10 Simple Life Lessons from the Bamboo

bambooi2The forests that surround our village here in Nara, Japan are filled with beautiful bamboo. The practical, aesthetic, and spiritual significance of bamboo is deeply embedded in Japanese culture. The particular part of Nara where we live is famous for myriad bamboo products, such as tea whisks, tea utensils, knitting needles, and so on. The symbolism of the bamboo plant runs deep and offers practical lessons for life and for work. Below I list ten ways in which the bamboo offers up for us practical lessons. Nature is always speaking to us and providing lessons. We only need to improve our ability to hear with our eyes and see with our ears to appreciate her lessons.

(1) Remember: What looks weak is strong
bambooThe body of  even the largest type of  bamboo is not large compared to the other much larger trees in the forest. But the plants endure cold winters and extremely hot summers and are sometimes the only “trees” left standing in the aftermath of a storm. Remember the words of a great Jedi Master: “Size matters not. Look at me. Judge me by my size do you?” We must be careful not to underestimate others or ourselves based only on old notions of what is weak and what is strong. You do not have to be big and imposing to be strong. You may not be from the biggest company or the product of the most famous school, but like the bamboo, stand tall, believe in your own strengths, and know that you are as strong as you need to be. Remember too that there is strength in the light, in openness and transparency. There is strength in kindness, compassion, and cooperation.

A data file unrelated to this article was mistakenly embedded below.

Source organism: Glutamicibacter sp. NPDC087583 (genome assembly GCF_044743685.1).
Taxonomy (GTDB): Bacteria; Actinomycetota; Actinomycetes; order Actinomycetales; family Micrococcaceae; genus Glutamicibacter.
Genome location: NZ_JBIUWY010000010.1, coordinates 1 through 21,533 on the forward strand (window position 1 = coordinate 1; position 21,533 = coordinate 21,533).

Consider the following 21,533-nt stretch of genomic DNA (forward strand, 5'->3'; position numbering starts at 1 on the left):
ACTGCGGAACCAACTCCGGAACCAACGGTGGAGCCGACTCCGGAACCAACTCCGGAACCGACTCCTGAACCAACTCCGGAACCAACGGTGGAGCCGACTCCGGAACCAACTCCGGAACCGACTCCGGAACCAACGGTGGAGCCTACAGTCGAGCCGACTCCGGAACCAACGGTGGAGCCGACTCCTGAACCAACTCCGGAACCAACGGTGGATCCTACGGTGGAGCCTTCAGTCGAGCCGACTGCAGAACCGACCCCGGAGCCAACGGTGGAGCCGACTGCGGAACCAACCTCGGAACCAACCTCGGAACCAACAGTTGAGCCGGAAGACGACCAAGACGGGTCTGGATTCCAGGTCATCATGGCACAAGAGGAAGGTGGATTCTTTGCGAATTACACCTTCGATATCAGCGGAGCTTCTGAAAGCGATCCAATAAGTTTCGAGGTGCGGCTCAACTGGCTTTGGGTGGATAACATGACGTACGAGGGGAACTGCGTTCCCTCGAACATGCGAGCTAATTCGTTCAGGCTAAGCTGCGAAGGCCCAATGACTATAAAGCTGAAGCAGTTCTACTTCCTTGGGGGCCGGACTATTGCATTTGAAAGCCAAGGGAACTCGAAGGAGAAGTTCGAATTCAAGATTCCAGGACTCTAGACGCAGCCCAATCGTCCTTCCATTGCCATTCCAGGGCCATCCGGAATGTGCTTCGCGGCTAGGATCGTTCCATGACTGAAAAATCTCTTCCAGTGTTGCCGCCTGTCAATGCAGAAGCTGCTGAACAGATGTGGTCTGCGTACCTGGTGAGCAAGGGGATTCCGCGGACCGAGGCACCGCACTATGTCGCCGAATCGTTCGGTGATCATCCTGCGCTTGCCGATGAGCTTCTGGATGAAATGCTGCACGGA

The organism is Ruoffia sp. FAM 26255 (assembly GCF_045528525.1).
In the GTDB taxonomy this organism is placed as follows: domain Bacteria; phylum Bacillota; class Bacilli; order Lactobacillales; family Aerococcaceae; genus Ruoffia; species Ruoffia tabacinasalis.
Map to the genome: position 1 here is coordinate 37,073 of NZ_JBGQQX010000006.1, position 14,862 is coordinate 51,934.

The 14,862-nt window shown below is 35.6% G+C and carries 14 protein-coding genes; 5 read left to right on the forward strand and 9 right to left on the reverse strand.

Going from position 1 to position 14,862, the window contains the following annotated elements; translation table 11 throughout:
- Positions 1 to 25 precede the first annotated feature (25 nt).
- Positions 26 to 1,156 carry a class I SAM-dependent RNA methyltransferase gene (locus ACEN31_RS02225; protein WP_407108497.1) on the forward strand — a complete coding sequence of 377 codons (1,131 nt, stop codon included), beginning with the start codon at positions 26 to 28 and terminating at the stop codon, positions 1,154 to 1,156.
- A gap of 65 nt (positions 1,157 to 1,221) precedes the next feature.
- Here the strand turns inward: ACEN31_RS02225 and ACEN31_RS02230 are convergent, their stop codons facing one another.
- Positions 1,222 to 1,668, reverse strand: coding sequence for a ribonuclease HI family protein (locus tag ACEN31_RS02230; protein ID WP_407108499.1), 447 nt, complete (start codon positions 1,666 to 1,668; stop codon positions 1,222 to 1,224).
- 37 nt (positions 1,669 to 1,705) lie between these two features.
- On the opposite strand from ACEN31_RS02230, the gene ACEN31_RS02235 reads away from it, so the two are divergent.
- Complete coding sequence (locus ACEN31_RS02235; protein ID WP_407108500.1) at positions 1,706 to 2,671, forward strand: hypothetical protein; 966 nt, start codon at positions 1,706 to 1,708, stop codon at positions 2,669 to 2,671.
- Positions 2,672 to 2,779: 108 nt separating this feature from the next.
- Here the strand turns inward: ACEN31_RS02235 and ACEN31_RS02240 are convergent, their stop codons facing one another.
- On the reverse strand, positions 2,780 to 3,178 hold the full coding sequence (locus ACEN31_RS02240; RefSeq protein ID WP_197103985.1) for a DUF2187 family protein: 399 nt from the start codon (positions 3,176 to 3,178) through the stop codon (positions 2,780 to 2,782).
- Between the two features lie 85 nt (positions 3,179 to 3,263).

(2) Bend but don’t break.
One of the most impressive things about the bamboo is how it sways with the breeze. This gentle swaying movement is a symbol of humility. The foundation of the bamboo is solid, yet it moves and sways harmoniously with the wind, never fighting against it. In time, even the strongest wind tires itself out, but the bamboo remains standing tall and still. A bend-but-don’t-break or go-with-the-natural-flow attitude is one of the secrets for success whether we’re talking about bamboo trees, answering tough questions in a Q&A session, or just dealing with the everyday vagaries of life.